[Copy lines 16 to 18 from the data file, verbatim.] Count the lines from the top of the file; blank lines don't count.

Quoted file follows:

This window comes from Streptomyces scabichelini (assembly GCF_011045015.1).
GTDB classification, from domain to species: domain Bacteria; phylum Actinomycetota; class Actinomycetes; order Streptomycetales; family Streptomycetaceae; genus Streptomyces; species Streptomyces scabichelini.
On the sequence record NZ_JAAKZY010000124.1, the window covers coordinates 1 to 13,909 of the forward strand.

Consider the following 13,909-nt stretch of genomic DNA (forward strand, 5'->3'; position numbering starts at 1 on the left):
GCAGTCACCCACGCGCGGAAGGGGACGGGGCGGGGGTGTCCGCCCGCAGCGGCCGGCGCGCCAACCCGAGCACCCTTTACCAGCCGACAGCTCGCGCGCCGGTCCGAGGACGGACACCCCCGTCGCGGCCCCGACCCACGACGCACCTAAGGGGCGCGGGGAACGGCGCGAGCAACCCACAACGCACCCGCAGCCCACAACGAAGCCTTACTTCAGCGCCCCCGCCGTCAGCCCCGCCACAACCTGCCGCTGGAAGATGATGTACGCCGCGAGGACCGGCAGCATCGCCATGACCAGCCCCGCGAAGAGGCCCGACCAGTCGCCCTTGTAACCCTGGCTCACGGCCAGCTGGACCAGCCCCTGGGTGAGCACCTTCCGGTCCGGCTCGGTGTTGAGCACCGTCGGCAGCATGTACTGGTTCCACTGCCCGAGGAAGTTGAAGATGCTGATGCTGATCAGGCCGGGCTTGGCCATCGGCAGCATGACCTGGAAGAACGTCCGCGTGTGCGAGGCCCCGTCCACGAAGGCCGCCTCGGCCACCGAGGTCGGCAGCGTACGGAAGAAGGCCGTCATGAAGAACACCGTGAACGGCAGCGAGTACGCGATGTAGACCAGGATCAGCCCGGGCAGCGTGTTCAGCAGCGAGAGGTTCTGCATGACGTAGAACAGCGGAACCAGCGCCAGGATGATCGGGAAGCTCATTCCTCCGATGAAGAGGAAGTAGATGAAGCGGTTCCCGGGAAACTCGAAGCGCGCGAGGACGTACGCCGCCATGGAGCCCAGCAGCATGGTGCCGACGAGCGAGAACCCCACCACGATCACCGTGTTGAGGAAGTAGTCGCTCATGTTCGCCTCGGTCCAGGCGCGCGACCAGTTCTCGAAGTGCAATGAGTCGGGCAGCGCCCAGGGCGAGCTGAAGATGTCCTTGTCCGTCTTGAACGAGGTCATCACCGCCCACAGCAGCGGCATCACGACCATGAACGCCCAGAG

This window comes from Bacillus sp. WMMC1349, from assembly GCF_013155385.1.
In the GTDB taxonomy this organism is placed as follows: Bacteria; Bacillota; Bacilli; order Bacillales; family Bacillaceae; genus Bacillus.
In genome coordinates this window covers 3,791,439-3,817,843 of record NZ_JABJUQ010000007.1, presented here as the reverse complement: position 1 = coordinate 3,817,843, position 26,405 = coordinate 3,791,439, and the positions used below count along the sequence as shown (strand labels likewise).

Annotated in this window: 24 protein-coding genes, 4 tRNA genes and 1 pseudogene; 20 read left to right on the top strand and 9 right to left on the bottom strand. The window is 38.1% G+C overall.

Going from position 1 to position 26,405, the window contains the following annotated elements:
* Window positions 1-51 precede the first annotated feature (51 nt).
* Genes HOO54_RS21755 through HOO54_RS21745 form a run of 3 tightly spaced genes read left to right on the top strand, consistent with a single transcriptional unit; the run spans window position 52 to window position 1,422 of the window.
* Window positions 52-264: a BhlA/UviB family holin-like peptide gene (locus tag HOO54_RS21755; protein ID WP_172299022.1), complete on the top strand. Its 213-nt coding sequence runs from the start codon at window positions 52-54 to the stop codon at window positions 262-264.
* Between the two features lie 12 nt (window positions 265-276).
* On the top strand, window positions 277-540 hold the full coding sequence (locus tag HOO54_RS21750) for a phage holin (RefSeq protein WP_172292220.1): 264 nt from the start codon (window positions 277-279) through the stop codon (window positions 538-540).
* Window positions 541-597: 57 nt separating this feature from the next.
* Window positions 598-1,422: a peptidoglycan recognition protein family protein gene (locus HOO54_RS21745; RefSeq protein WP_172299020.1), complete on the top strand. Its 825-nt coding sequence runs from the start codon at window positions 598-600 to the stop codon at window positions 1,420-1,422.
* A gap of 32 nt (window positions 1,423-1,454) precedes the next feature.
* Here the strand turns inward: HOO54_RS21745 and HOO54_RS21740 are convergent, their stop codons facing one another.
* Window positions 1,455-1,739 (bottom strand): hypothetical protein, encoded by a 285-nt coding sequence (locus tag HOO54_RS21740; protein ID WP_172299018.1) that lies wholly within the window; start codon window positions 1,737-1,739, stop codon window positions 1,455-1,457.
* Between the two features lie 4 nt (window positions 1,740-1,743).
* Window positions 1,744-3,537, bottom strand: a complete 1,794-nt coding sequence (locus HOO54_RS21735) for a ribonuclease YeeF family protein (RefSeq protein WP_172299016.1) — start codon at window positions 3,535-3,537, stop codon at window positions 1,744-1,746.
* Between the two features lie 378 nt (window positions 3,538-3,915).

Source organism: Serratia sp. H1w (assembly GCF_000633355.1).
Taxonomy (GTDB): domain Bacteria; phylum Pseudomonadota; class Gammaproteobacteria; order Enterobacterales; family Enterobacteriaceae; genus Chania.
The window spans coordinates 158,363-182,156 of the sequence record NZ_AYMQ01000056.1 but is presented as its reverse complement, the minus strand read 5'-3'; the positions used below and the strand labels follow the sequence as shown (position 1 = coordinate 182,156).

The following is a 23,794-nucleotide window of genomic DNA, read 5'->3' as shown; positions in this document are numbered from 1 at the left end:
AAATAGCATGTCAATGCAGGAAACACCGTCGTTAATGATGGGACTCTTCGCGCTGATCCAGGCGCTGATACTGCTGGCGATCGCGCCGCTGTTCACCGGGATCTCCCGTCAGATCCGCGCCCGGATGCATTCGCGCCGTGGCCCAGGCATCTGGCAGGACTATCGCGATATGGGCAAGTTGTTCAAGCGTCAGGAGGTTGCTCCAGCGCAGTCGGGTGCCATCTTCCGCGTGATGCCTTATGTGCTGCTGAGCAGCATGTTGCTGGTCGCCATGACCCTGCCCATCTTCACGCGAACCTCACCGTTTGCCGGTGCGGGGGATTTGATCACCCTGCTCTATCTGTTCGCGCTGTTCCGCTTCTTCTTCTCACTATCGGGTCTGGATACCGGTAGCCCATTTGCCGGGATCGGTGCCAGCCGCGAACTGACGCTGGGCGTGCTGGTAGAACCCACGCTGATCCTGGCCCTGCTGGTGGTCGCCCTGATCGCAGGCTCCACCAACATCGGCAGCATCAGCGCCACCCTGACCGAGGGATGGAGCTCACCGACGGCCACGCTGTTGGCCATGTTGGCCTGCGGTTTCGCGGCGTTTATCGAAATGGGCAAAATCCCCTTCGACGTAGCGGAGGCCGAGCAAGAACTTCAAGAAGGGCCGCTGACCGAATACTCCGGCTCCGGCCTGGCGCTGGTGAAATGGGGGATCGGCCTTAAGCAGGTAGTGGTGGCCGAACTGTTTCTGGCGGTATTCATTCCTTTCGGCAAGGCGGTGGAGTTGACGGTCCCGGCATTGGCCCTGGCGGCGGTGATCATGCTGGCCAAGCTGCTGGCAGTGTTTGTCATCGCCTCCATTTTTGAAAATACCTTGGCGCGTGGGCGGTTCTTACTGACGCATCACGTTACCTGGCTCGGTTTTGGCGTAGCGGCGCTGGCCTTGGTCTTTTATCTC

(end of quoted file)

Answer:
* Window positions 541-597: 57 nt separating this feature from the next.
* Window positions 598-1,422: a peptidoglycan recognition protein family protein gene (locus HOO54_RS21745; RefSeq protein WP_172299020.1), complete on the top strand. Its 825-nt coding sequence runs from the start codon at window positions 598-600 to the stop codon at window positions 1,420-1,422.
* A gap of 32 nt (window positions 1,423-1,454) precedes the next feature.